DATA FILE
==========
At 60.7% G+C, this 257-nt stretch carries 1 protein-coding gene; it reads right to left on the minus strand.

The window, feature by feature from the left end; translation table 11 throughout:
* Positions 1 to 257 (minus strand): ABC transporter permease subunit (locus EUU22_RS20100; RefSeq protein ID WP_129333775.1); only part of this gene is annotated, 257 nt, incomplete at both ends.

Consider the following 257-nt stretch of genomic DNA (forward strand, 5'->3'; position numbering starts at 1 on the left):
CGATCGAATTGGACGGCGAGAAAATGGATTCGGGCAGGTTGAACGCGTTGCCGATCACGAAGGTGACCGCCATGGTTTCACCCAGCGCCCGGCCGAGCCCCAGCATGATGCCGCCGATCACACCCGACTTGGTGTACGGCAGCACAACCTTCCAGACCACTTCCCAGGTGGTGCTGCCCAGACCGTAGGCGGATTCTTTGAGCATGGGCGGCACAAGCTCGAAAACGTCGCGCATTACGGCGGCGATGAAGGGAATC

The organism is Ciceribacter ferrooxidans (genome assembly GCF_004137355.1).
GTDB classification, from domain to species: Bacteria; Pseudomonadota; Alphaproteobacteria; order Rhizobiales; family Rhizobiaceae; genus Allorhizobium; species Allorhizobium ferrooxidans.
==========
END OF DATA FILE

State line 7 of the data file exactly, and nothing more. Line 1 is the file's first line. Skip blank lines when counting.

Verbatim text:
GTDB classification, from domain to species: Bacteria; Pseudomonadota; Alphaproteobacteria; order Rhizobiales; family Rhizobiaceae; genus Allorhizobium; species Allorhizobium ferrooxidans.